Businesses that carry positive balance in their karmic account experience a happy and vibrant work atmosphere where employees are enthusiastic, engaged and motivated to work harder, with a positive energy pervading the organisation. The firm experiences steady growth and profits. On the other hand, firms with negative balance face unexpected impediments in progress and high employee attrition. There is a sense of disengagement at all levels despite apparent profitable working, along with an unflattering perception by stakeholders.

Remedial Action

The way to improve the karmic balance sheet for business firms is to realise that success is not limited to the profit figure. It is by creating a healthy corporate culture where the leadership shows tolerance, appreciation, gratitude and optimism. It is by putting one's energy into the joy of working. It is by realising that true joy comes from living a purposeful and authentic life, while trusting that the rewards will come in their own perfect time. Such good values create positivity and radiate in every aspect of working in the organisation. A tangible way to improve a firm's karmic balance is through involvement in philanthropic initiatives. Good philanthropy takes many forms, from adhoc donations to pioneering social investments. It becomes effective when it involves the engagement of all employees. The essence of gaining good credit to karmic accounts is by following the maxim, 'Just give more than you receive'. Our scriptures advise that the more one gives, the more he will receive, because he keeps the abundance of the universe circulating. In fact, anything that is of value multiplies when it is given. Gita expounds this vital aspect of giving in Shraddatraya Vibhaga Yoga (Chapter 17). It extols gifts made by a person without expecting any favour or return, with an attitude that it is one's duty to give ('datavyam iti yad danam'). What is given expecting a return contribution, or any reciprocal benefit, is only a motivated investment. Any act done with the intention of contributing to loka sangraha, or public welfare, has a direct effect of boosting the karmic balance. Business entities need to keep a tab on their invisible positive karmic balance at every turn, and the top leadership should become sensitive about it. Where, for example, a firm is caught in unexpected difficulties, or it faces flak for no apparent misdemeanour on its part, seniors usually scramble to find the reasons. Our scriptures quote such happenings arising from one's karmic influence. Karmic balance is beyond the ethical audit that large corporate bodies undertake to ensure compliance with ethics-related requirements, which is often a technical box-ticking exercise. Karmic account is an inexplicable phenomenon that can only be 'felt' by sensitive, righteous management keen on remaining on the dharmic path at all times.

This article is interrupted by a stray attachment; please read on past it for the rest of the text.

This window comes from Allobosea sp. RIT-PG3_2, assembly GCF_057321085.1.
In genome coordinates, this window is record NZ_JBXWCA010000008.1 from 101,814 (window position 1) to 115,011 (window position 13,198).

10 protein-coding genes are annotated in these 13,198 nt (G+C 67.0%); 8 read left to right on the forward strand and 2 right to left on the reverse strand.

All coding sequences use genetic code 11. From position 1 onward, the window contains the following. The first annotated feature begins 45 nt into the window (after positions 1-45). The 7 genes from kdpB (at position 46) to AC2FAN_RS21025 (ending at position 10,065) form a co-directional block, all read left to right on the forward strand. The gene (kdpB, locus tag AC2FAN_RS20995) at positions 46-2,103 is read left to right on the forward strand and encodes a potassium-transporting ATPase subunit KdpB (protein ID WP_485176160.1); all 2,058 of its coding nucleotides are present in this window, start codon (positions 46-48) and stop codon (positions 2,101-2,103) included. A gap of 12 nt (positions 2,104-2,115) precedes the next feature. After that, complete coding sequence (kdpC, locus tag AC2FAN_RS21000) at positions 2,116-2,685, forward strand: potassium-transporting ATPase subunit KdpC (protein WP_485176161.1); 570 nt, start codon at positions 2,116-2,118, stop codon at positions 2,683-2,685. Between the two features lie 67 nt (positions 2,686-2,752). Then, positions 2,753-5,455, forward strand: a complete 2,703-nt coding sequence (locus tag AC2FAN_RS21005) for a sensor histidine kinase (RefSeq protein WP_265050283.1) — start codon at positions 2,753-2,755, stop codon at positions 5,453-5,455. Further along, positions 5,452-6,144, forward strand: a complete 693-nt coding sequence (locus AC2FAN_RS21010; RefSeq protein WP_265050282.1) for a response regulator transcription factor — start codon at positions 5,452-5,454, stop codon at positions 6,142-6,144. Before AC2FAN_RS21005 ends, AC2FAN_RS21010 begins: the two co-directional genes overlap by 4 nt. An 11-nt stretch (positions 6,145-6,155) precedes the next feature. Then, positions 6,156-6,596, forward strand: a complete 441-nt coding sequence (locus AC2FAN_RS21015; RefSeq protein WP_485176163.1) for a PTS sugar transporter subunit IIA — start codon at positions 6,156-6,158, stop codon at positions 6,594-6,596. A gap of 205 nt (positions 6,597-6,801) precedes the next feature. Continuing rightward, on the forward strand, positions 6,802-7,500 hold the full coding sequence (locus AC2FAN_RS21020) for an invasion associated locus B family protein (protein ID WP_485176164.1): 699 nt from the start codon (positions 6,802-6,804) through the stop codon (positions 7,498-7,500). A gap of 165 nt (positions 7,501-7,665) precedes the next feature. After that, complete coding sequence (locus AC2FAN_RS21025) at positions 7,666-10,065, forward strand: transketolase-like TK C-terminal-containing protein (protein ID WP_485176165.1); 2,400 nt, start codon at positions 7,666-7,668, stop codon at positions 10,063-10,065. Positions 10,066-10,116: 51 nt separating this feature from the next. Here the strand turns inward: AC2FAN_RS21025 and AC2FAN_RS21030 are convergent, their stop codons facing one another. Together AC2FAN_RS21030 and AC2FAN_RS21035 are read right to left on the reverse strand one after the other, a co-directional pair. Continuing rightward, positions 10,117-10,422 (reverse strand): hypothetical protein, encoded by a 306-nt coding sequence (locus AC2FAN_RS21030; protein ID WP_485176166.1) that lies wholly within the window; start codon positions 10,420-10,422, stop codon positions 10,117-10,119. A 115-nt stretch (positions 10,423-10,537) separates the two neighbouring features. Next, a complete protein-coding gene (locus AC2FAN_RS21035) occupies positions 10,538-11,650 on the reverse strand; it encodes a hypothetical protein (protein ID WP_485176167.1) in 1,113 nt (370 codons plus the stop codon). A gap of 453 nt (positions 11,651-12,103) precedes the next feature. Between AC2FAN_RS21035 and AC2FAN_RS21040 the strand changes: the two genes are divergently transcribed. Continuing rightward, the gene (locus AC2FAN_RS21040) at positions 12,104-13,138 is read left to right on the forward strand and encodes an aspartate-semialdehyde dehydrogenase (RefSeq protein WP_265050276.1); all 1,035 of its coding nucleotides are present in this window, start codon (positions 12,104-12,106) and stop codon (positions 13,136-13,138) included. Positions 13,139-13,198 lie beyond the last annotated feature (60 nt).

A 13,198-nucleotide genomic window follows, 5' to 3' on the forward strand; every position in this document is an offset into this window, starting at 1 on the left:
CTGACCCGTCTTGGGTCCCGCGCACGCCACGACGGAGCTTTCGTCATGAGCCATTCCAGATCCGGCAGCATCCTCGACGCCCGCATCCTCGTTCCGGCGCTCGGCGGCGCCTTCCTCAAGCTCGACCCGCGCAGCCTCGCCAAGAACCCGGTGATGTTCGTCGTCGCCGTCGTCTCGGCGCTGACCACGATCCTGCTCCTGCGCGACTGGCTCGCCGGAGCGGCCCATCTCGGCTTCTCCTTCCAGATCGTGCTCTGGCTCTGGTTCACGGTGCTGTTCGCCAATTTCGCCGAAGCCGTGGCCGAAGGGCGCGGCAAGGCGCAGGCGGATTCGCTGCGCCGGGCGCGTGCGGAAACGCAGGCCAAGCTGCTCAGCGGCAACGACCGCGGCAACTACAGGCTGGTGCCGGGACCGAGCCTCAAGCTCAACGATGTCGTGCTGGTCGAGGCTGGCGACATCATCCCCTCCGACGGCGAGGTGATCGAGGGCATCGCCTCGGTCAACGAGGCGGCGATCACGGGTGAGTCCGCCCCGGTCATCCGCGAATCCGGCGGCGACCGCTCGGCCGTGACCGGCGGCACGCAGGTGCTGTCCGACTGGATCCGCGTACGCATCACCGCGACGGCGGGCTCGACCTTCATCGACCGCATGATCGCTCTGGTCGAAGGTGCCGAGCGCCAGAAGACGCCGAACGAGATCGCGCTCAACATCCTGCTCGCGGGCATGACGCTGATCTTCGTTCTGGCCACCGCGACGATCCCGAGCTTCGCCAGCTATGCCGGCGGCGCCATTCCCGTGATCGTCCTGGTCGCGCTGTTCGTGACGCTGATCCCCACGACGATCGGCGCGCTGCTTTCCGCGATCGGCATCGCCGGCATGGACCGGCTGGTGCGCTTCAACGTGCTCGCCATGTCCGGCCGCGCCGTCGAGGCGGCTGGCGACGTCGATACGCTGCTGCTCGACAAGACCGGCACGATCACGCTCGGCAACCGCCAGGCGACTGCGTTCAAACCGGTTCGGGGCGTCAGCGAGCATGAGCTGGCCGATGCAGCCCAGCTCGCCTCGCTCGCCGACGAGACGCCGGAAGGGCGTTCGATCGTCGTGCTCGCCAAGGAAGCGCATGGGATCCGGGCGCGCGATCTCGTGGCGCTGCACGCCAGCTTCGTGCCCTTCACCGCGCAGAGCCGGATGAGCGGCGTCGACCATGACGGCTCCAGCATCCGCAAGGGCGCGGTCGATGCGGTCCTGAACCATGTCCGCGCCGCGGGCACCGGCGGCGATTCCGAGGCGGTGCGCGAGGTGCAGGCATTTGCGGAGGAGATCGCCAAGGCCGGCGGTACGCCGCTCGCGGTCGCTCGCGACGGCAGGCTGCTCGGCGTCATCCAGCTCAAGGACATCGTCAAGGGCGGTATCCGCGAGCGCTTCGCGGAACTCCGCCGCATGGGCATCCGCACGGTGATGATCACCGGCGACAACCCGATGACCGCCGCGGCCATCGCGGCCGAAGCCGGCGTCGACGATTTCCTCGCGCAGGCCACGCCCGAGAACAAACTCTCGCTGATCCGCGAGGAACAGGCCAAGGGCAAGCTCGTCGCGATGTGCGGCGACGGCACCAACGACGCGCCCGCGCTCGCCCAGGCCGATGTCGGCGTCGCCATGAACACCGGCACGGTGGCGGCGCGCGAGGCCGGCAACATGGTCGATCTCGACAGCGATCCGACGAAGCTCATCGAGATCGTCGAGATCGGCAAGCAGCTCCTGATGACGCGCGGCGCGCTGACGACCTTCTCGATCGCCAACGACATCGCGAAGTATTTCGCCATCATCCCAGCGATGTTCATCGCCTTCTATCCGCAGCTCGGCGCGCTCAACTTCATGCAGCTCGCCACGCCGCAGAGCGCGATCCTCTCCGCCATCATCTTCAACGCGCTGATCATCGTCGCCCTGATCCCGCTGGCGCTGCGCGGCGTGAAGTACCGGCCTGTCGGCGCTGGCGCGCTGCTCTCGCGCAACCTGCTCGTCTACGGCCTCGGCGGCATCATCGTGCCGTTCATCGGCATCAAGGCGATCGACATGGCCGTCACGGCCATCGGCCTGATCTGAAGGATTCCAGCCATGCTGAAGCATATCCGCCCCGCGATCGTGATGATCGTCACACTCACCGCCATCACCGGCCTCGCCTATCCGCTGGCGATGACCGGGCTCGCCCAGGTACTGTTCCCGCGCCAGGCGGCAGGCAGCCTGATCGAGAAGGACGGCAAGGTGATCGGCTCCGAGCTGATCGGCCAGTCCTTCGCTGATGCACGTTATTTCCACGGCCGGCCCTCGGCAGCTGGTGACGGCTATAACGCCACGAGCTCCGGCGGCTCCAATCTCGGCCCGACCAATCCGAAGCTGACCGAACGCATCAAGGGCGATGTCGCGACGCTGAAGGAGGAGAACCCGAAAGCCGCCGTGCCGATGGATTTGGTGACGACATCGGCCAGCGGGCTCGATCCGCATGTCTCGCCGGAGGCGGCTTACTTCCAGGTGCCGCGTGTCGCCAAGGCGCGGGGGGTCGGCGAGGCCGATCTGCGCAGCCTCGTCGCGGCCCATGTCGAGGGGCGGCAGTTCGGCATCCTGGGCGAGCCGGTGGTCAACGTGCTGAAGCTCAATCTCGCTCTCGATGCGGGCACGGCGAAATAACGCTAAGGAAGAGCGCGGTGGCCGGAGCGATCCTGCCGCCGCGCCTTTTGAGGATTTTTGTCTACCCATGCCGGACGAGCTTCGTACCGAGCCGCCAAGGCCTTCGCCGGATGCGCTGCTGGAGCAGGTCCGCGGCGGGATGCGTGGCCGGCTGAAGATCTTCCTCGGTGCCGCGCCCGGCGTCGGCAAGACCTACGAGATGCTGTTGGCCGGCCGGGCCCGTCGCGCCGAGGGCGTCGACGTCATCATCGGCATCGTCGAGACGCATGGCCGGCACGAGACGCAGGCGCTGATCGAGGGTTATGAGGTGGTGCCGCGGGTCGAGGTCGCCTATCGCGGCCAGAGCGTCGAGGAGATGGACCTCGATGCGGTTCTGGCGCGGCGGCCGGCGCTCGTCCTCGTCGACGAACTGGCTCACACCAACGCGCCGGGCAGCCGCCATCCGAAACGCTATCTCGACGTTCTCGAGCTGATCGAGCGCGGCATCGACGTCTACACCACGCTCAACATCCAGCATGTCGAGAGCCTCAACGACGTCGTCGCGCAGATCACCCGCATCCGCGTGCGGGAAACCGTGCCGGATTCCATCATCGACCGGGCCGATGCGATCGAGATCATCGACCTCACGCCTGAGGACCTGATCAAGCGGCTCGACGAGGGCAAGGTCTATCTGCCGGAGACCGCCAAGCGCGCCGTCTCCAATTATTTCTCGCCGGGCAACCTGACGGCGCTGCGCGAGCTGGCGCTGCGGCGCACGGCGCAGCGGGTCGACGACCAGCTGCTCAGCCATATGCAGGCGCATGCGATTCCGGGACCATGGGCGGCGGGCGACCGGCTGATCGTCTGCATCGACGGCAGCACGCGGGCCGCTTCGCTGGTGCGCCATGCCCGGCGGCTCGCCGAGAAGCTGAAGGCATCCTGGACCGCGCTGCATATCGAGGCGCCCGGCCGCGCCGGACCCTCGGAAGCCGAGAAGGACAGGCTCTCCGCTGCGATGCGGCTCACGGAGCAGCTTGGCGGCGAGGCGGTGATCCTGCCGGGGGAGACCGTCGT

R. Krishnamurthy